Nausea and vomiting is a common condition among children. When kids get a tummy ache, they do not always say they feel nauseous. Sometimes it is hard for children to express how they are truly feeling. Unlike adults, they do not run to the bathroom to vomit. I am sure you have had to clean up vomit from your child before, and it was probably not the highlight of your day. There are many reasons for nausea and vomiting in children. If it was a one-time occurrence, it could just be something they ate. If it is persistent and all through the day, it could mean they are sick. Knowing steps to take for treatment can be a great help for you and knowing the signs of dehydration can save your child’s life.
Nausea and vomiting have a direct effect on the digestive system. The two terms are typically connected as well. Nausea is a warning sign for the body to tell it that you are sick. Nerves and hormones work together to tell you something is not right. Whenever you eat something, or maybe have too much of something in your stomach, it can make you feel sick. As an adult, you know when you are feeling nauseous. You get this disgusting feeling in the pit of your stomach, and you feel like everything inside of you wants to come out. Most children that experience nausea do not understand that feeling or what to do about it. The body is good at trying to protect you. If something is causing irritation in the digestive system, it might try to expel it to make you feel better. The whole point is to expel potentially toxic things from the body. Nausea and vomiting are sometimes a result of an allergic reaction. The body does what it can to remove anything it thinks is bad. There are many causes of nausea and vomiting and staying away from some of these things can help you prevent that feeling.
Many different things cause nausea and vomiting. Food poisoning is a very common problem. Eating food that is not cooked properly or that contains bacteria will make you sick. Nobody eats these things on purpose, but you have to be careful. Some health problems also cause nausea and vomiting. Diseases connected to the digestive system like gastroenteritis includes nausea and vomiting as part of its symptoms. Allergic reactions primarily to digested food will also lead to nausea and vomiting. Anxiety is becoming more common in children. Sometimes high stress and anxiety upsets the stomach and can leave your child feeling sick.
It is important to watch out for eating disorders as well. That is a problem you may notice in adolescent years. If your child seems conscious about their weight, they may learn to vomit their food as a way to help them lose weight. Vomiting is never the answer for weight loss. Paying attention to the other symptoms can help you determine what the true cause of nausea and vomiting is.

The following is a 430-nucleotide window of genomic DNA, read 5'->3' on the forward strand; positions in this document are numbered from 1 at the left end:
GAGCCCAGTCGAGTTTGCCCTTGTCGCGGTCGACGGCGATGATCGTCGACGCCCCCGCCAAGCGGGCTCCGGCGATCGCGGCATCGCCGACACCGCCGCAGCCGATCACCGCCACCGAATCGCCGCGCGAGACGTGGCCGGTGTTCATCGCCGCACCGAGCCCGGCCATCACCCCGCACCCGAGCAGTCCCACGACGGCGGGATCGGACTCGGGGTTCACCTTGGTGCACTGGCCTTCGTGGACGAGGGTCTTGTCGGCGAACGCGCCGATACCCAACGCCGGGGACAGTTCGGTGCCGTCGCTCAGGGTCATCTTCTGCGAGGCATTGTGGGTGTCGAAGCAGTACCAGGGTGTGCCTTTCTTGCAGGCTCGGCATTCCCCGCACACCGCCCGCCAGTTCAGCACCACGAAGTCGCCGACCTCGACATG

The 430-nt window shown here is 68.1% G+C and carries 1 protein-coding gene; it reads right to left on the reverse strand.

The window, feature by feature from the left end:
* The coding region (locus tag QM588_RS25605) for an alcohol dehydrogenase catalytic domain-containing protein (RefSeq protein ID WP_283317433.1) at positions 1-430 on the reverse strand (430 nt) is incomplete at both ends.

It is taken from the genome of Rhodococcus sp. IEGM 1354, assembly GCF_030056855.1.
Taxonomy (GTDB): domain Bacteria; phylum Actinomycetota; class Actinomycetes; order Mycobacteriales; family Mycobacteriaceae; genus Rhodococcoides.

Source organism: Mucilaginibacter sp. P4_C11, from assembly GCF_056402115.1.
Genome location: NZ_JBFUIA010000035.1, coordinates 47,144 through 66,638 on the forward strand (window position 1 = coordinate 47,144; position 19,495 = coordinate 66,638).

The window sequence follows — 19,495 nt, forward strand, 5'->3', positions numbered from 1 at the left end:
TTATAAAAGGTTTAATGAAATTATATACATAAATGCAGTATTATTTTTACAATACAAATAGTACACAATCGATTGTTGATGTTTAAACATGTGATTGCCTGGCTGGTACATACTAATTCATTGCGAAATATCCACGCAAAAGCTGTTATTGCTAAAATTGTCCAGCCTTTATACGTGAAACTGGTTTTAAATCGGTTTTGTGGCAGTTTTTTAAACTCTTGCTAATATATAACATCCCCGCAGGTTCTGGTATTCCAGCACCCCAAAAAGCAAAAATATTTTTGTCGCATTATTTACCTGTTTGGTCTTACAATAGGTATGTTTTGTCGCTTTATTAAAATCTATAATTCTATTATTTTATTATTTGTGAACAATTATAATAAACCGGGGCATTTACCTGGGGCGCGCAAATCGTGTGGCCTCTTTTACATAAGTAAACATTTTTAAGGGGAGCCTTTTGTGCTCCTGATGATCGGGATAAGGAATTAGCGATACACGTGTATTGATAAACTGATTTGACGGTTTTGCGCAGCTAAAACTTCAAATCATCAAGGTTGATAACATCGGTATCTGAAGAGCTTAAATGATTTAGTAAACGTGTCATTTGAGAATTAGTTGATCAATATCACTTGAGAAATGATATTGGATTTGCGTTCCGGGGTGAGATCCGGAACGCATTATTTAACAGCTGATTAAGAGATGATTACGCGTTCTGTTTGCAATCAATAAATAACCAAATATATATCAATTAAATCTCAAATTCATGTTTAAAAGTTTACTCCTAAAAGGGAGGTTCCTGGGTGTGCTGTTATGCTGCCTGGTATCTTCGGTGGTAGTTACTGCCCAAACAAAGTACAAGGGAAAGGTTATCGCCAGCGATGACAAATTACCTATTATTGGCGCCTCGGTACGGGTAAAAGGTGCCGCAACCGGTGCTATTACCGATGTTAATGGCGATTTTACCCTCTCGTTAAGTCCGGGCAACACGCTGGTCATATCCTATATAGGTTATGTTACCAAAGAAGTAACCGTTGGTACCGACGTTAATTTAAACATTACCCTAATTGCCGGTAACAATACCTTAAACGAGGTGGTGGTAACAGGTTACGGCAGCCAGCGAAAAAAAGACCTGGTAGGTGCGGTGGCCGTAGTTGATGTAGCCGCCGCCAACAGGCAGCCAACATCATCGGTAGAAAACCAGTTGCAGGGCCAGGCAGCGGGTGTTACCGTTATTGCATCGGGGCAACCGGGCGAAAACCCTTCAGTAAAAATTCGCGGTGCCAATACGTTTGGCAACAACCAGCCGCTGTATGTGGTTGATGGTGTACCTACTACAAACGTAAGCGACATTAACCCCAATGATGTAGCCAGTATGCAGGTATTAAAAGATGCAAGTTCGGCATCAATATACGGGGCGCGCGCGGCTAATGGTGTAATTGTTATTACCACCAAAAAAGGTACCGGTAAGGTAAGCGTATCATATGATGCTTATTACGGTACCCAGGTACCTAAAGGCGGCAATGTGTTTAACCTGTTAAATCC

When it comes to nausea and vomiting, you probably do not think there are any symptoms because nausea and vomiting are symptoms within itself. The added symptoms along with nausea and vomiting can help you decipher what may be the cause. If you notice your child gets sick a lot, it could be an allergy or possibly a digestive disease. If nausea and vomiting are becoming so frequent that your child is not developing properly, there is a bigger underlying issue, and you should see a doctor. If your child has a fever or a bad cough, it could be associated with the flu. The stomach flu will cause a fever as well, but not so much a cough. Signs of hives and trouble breathing are usually associated with allergic reactions. If your child is older and complains about their weight a lot, you should also make sure they are not causing themselves to throw up. If they seem to vomit after every meal or never wants to eat anymore take notes and maybe talk with a physician about it as well.
Signs of Dehydration
There are many complications with nausea and vomiting, especially if it is persistent. Dehydration is a major complication. When you are constantly expelling everything in your system, you lose water, and your body begins to suffer. Here are a few symptoms of dehydration.
Taking note of all these things is good. Dehydration tends to start mild and if it is not treated, can become severe and life threatening. A lack of water can affect your major organs and cause them to shut down.
Sometimes nausea and vomiting can be treated at home with rest. Drinking water may also help. Many people try drinking Sprite and eating saltine crackers. Staying away from solids and strong smells that can cause nausea is best. Allergy medication can also help sometimes. Over-the-counter medication like Tylenol and Advil help as well. When nausea and vomiting have gone through the day and your child has not been able to keep down water, you should go to the hospital. Your child may need an IV to restore their nutrients and rehydrate them. If your child is not to the point of dehydration, a doctor may prescribe an anti-nausea medication. After a while, it should work and help to calm the stomach down. Your child should be able to hold water at least after that.
Nausea and vomiting are common and should not cause you to panic too much. We have all experienced it, but sometimes when your child is the one sick, it can be hard for you to help them, especially if you are unsure what the culprit is. It is good to monitor them and make sure they are not showing any signs of dehydration. If they get to a hospital as soon as possible. Just having the knowledge of what to look for when it comes to nausea and vomiting can help you get your child the best treatment.
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